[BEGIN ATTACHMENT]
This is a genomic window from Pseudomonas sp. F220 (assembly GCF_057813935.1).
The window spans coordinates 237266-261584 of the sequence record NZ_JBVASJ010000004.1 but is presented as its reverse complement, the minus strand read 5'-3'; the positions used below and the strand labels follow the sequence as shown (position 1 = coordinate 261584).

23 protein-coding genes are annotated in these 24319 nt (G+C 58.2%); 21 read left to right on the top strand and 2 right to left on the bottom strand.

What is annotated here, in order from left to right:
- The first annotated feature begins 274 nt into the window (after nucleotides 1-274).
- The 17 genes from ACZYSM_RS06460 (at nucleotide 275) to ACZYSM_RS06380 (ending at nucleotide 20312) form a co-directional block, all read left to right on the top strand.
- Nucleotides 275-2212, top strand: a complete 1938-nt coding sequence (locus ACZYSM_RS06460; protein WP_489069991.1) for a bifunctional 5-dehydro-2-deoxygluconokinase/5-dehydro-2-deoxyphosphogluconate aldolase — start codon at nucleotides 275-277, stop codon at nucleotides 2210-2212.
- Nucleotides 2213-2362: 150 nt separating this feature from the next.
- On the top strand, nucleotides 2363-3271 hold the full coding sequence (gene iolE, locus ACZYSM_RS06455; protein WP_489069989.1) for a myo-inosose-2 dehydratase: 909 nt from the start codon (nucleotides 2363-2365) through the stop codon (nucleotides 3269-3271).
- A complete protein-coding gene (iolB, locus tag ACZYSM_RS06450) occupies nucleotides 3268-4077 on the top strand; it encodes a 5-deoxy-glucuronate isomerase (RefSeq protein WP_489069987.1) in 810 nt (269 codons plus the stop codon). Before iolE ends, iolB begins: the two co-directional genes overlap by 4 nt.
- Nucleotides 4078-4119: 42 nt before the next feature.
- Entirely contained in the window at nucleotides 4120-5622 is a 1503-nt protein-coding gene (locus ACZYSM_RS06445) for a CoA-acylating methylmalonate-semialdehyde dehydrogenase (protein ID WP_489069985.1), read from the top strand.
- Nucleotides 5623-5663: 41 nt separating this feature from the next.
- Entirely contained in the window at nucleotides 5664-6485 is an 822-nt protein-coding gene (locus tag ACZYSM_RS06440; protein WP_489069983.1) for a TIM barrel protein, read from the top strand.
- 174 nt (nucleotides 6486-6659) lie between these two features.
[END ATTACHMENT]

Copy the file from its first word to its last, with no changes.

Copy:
This is a genomic window from Pseudomonas sp. F220 (assembly GCF_057813935.1).
The window spans coordinates 237266-261584 of the sequence record NZ_JBVASJ010000004.1 but is presented as its reverse complement, the minus strand read 5'-3'; the positions used below and the strand labels follow the sequence as shown (position 1 = coordinate 261584).

23 protein-coding genes are annotated in these 24319 nt (G+C 58.2%); 21 read left to right on the top strand and 2 right to left on the bottom strand.

What is annotated here, in order from left to right:
- The first annotated feature begins 274 nt into the window (after nucleotides 1-274).
- The 17 genes from ACZYSM_RS06460 (at nucleotide 275) to ACZYSM_RS06380 (ending at nucleotide 20312) form a co-directional block, all read left to right on the top strand.
- Nucleotides 275-2212, top strand: a complete 1938-nt coding sequence (locus ACZYSM_RS06460; protein WP_489069991.1) for a bifunctional 5-dehydro-2-deoxygluconokinase/5-dehydro-2-deoxyphosphogluconate aldolase — start codon at nucleotides 275-277, stop codon at nucleotides 2210-2212.
- Nucleotides 2213-2362: 150 nt separating this feature from the next.
- On the top strand, nucleotides 2363-3271 hold the full coding sequence (gene iolE, locus ACZYSM_RS06455; protein WP_489069989.1) for a myo-inosose-2 dehydratase: 909 nt from the start codon (nucleotides 2363-2365) through the stop codon (nucleotides 3269-3271).
- A complete protein-coding gene (iolB, locus tag ACZYSM_RS06450) occupies nucleotides 3268-4077 on the top strand; it encodes a 5-deoxy-glucuronate isomerase (RefSeq protein WP_489069987.1) in 810 nt (269 codons plus the stop codon). Before iolE ends, iolB begins: the two co-directional genes overlap by 4 nt.
- Nucleotides 4078-4119: 42 nt before the next feature.
- Entirely contained in the window at nucleotides 4120-5622 is a 1503-nt protein-coding gene (locus ACZYSM_RS06445) for a CoA-acylating methylmalonate-semialdehyde dehydrogenase (protein ID WP_489069985.1), read from the top strand.
- Nucleotides 5623-5663: 41 nt separating this feature from the next.
- Entirely contained in the window at nucleotides 5664-6485 is an 822-nt protein-coding gene (locus tag ACZYSM_RS06440; protein WP_489069983.1) for a TIM barrel protein, read from the top strand.
- 174 nt (nucleotides 6486-6659) lie between these two features.